"He [Cuomo] has declared war on the public schools." - Karen Magee, President of New York State United Teachers
On most issues New York State Governor Andrew Cuomo just can't seem to remember the position he took the previous week. In 2013 he thought $8.75 an hour was a sufficient minimum wage for New Yorkers and that it had to be uniform across the state. In spring 2014, when he was seeking the Working Families nomination for Governor, Andy promised party officials to endorse a $13.50 minimum wage. This week, in his State of the State address, he called for a statewide $10.50 an hour minimum wage but an $11.50 minimum in New York City. Andy, or his advisors, needs to keep better track of his positions.
Maybe that is why he just hired Christine Quinn, former Speaker of the New York City Council and unsuccessful mayoral contender, as a special assistant. Or maybe he needs Quinn to smooth things over with one of the state's largest voting blocs, because Andy's war against teachers is an attack on a group that is largely made up of educated professional women.
The one area where Andy seems to be consistent is his war against teachers. Historically, teaching has been a woman's profession, although even there women had to fight for equal pay with men. According to the National Center for Education Statistics, more than three-quarters of the K-12 teachers in the United States are women, although a survey by the National Center for Education Information puts the figure at over 80%. Pre-school teachers are even more overwhelmingly women, with most estimates well over 95%.
In New York City, women made up 76% of the K-12 teacher work force in 2011-2012, up from 73% in 2000-2001. While a gender breakdown for New York State teachers as a whole is not available, New York City statistics suggest the percentage of women teachers in New York State is consistent with national trends.
These New York State women teachers are particularly well educated. In 2011-2012, New York had the highest percentage of teachers with advanced degrees of any state, 84.2% with Master's degrees compared to 47.7% nationally. An additional 8.6% had a degree beyond the masters.
During his reelection campaign for Governor, Andrew Cuomo had the audacity to present himself as the pro-woman candidate, going so far as to organize his own Women's Equality Party to endorse his candidacy. So why did the "women's candidate" declare war on teachers, a profession dominated by women, in the most recent State of the State address?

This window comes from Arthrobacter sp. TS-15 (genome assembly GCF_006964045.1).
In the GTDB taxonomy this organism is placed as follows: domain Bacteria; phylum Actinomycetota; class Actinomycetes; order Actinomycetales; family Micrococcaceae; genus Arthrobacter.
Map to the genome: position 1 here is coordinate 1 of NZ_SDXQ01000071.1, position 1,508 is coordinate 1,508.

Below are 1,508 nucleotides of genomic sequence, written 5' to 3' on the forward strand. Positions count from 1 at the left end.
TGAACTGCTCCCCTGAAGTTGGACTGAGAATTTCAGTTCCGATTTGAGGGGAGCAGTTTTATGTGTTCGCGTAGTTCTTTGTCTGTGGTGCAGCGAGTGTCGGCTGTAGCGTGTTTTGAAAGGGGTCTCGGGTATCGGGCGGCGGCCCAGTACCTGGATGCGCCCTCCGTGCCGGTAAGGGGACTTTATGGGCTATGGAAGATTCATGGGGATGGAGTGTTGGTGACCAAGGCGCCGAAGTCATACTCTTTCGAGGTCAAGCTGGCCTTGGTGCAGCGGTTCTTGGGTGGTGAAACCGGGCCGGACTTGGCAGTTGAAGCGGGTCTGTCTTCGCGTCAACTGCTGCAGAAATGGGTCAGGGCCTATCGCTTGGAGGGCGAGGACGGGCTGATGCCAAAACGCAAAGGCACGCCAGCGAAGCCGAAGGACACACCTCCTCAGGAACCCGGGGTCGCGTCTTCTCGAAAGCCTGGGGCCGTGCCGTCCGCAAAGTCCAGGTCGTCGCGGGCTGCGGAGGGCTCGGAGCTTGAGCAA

First, Andy's war on teachers and his attacks on public education are not new. In April 2012, Cuomo established a New NY Education Reform Commission dominated by business leaders and charter school advocates rather than educators. In January 2013, he started to press hard for increased testing for people who wanted to make teaching a career, for a new evaluation system for teachers, and to "incentivize" performance through bonus pay. And then in September 2014 he started to criticize his own teacher evaluation plan because teacher did better than he expected.
Andy Cuomo, of course, is not the first or only man disregarding or making war on women as teachers. Since 1904, every one of the twelve New York State Commissioners of Education has been male as has twenty-seven of the twenty-nine New York City Schools Chancellors.
In some respects, President Obama is not much better than Cuomo. On the federal level, the United States Department of Education website lists thirty-two senior staff members, only fourteen of whom are women. Of these fourteen women, only three list K-12 teaching experience on their online resumes. In 2009, U.S. Secretary of Education Arne Duncan declared teacher education programs and the female teachers and the female teachers that graduate from these programs "mediocre" and unprepared for "the realities of the 21st century classroom." Duncan is an Obama appointee, as is Ted Mitchell, the U.S. Undersecretary for Postsecondary Education. Mitchell, who as far as I can tell never worked in a K-12 classroom, is the founder and director of the New Schools Venture Fund that has championed market-based solutions to dismantle public education and an end to teacher tenure, proposals that would seriously undermine job security for teachers and change it from a career where women are welcome into a temporary low-paid job.
Andy' hostilities toward teachers, teacher unions, and women is so deep that in his 2015 State of the State address, he recognized that New York State schools need an additional $1.1 billion in state aid, but he will refuse to support the budget allocation unless the legislature agrees to allow additional non-union charter schools, make tenure for teachers more difficult to acquire, rework the teacher evaluation system so more passing teachers fail, and approve a back-door voucher plan transferring public money to private and religious schools. About our teachers and public schools, Andy told legislators, "Don't ask the taxpayers of New York to throw good money after bad."
Coincidently of course, the President of the State and National unions representing New York State teachers are both women. Andy clearly has a problem with public schools. Does he also have a problem with educated, professional women?